Backers of a proposal for a $150 million resort casino for the independent city of Bristol in the Commonwealth of Virginia said Thursday that it could have a “transformative” effect on the state economy, as well as the city and the region.
Bristol, Virginia is the twin city of Bristol, Tennessee, located just across the state line.
According to the Bristol Herald Courier…
The massive resort proposed by longtime Southwest Virginia business leaders, Jim McGlothlin and Clyde Stacy, would be situated on a 49-acre site where the former Bristol Mall now sits vacant after closing on August 31, 2017.
To be named Bristol Resort and Casino, the approximately 100,000 square foot casino would be situated within the shuttered retail center, likely in one of the mall’s former anchor stores, such as the former J.C. Penney or Sears locations.
Project plans and considerations:
There would also reportedly be an equal amount of space dedicated to entertainment and family-friendly attractions, 25,000 square feet for sports betting, an on-site hotel with between 600 and 1000 rooms and 50 stores and restaurants, according to local broadcaster, News Channel 11.
Two-thousand people are expected to be employed during the first year of operations at the resort casino. That number is expected to increase by upwards of 5,200 in seven years.
Stacy’s company, Par Ventures LLC, finalized its acquisition of the Bristol Mall for $2.6 million on June 6, 2018.
McGlothlin, who is the Chairman and Chief Executive Officer for oil and gas exploration and development firm, The United Company, and the owner of Bobby Weed-designed golf course, Olde Farm, said…
“This is personal for me. I have lived and worked here my entire life. Everyone in the region, and across the state, knows the major challenges we face, many of which are unique to Southwest Virginia. From the loss of jobs, and limited career opportunities, to the opioid epidemic, these challenges have been well documented. This project is our chance at a ‘moon-shot’. We want to give local residents a bright and secure future for many generations to come. Good-paying jobs are the key to giving folks a reason to stay in the region and also to move here. At the end of the day, that’s why I’m doing this, to help folks in this place I call home, Southwest Virginia.”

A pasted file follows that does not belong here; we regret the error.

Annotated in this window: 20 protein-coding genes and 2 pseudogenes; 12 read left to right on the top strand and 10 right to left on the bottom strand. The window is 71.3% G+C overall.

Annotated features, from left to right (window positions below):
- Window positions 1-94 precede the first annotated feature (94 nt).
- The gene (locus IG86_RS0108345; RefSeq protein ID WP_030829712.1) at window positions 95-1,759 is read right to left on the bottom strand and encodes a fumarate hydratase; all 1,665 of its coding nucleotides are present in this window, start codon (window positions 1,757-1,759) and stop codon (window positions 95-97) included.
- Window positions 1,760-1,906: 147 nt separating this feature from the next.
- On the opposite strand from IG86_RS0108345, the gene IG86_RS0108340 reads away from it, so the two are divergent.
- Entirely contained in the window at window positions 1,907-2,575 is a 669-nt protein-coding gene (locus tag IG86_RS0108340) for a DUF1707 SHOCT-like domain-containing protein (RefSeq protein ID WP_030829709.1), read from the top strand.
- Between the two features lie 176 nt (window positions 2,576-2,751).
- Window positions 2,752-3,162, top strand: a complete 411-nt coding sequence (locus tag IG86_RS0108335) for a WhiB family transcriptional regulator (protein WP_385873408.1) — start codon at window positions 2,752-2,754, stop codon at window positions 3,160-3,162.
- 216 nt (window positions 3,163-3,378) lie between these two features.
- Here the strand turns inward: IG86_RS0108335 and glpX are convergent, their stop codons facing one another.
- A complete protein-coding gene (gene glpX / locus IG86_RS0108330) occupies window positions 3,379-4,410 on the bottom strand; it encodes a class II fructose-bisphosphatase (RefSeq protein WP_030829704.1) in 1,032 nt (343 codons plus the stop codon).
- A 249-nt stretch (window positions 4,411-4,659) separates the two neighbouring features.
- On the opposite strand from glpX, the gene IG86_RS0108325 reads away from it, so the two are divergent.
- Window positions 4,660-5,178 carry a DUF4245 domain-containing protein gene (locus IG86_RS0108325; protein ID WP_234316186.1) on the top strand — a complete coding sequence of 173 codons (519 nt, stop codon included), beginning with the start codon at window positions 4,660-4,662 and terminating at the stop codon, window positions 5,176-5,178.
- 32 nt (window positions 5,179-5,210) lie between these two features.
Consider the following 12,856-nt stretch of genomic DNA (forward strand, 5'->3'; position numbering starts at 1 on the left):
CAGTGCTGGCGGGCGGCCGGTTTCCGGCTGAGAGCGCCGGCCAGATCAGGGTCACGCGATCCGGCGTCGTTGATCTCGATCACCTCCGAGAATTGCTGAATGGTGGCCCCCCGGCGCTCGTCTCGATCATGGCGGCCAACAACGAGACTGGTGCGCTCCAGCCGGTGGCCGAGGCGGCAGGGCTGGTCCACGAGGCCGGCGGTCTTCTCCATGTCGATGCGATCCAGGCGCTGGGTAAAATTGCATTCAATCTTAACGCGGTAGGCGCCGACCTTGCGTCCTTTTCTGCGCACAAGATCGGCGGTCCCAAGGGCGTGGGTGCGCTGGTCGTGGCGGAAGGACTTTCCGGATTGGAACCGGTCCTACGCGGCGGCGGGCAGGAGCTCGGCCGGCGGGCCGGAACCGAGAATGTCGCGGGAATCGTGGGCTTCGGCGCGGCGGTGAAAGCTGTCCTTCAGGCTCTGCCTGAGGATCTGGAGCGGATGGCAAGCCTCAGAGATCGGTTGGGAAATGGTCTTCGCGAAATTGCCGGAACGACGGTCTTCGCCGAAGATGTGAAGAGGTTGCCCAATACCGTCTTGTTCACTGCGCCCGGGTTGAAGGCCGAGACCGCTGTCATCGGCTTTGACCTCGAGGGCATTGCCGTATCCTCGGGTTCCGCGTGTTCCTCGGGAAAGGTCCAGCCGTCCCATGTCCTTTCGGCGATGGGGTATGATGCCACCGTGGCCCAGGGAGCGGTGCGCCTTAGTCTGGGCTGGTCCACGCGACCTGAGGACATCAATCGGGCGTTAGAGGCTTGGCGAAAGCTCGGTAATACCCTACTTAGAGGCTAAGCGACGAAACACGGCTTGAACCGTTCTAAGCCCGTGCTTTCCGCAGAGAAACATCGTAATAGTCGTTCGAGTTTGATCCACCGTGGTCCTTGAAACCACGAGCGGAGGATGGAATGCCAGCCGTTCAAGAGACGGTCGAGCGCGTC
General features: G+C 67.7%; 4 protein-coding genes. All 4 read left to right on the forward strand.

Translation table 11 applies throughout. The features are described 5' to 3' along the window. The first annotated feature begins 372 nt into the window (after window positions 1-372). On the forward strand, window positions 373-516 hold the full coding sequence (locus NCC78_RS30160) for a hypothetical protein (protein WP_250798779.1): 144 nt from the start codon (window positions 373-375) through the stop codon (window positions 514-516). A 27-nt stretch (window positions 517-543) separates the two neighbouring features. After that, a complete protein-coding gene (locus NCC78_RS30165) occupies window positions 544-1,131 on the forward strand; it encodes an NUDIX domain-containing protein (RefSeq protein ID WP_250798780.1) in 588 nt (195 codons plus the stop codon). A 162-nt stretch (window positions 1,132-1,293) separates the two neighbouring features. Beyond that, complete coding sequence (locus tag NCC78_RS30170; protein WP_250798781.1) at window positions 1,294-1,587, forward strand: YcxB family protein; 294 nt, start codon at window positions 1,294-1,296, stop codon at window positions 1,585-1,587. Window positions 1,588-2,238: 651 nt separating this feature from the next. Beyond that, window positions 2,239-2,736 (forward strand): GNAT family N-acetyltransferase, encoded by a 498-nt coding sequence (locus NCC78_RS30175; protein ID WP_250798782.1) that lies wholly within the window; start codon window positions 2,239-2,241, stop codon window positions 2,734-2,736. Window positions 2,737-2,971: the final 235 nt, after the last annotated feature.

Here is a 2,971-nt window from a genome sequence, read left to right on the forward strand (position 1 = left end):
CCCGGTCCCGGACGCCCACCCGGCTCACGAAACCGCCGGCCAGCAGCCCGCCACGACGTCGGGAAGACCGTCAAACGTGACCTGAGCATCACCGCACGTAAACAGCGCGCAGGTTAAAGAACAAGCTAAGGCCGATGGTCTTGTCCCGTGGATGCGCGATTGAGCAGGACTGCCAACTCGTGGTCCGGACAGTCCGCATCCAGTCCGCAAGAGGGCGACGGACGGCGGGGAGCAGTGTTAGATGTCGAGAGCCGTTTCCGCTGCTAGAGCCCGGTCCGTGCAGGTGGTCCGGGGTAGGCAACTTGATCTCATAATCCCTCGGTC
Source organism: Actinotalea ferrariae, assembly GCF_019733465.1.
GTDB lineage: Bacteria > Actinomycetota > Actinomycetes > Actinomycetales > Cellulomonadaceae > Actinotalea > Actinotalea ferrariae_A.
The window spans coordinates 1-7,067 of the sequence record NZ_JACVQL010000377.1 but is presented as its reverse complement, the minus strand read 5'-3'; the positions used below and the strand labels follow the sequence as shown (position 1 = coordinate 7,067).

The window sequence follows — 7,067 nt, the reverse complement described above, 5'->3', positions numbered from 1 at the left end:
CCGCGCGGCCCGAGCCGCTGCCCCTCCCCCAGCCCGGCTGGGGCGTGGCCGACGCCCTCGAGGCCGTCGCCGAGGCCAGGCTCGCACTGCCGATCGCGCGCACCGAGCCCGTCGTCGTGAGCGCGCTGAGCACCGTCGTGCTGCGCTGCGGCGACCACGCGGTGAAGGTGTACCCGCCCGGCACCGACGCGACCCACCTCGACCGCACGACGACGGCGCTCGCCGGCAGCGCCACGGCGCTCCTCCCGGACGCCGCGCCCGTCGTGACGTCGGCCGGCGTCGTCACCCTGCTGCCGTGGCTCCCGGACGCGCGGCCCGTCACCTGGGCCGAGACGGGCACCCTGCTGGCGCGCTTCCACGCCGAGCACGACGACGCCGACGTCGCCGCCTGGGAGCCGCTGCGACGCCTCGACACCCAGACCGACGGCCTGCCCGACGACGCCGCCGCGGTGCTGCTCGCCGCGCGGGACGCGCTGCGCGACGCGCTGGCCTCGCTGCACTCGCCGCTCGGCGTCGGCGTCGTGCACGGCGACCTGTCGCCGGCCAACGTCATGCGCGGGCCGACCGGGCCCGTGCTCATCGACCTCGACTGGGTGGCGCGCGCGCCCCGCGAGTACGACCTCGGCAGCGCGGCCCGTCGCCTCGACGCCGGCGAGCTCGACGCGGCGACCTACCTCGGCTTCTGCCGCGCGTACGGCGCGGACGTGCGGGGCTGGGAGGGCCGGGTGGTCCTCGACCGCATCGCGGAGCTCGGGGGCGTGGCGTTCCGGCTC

Also commenting on the proposal, Stacy said…
“Jim and I have been blessed with successful business careers here in Southwest Virginia. We are putting that success behind this major project to benefit the entire region, building the Bristol Resort and Casino here at the Bristol Mall. What that means in real terms is that we are not asking for any government support for this project. Our plan is to build it all with private dollars. This is our chance to provide lasting, meaningful support to a community that has supported us for so many years.”
Other amenities planned for the property include a fitness center, indoor and outdoor pools, spa, salon, suites, boutiques, meeting and event venues, go-kart racing, family arcade, miniature golf, kid’s waterpark, golf and baseball simulators, museum of local history, virtual games and more.
McGlothlin said, “Not one dollar is coming from the city of Bristol, the state of Virginia or the federal government. Clyde and myself are going to put all the money up for this,” according to the Bristol Herald Courier.
While the annual tax revenue to Bristol, VA is estimated to be $26.8 million after seven years, the Virginia General Assembly would need to legalize gaming in the commonwealth.
Along with the neighboring states of Tennessee and Kentucky, Virginia does not allow casino gambling, it does, however, have a state-run lottery and allows off-track betting and horse racing at four sites, according to the Virginia Equine Alliance as reported by the daily newspaper.
Maryland, West Virginia and North Carolina all allow casino gambling, with the nearest casino located in Cherokee, North Carolina some 130 miles away.
Before asking state lawmakers to support amending the state law, McGlothlin and Stacy say they plan to seek support from the City Council. They say without support from Bristol, there is no project.
“One of the things the legislators we’ve talked to have told us — and they appear to be in favor — but they all say it’s got to have local support. If we don’t have the local support, it’s not going to happen,” said Stacy.
The City Council of Bristol is reportedly expected to consider a resolution of support for the mall project on September 11.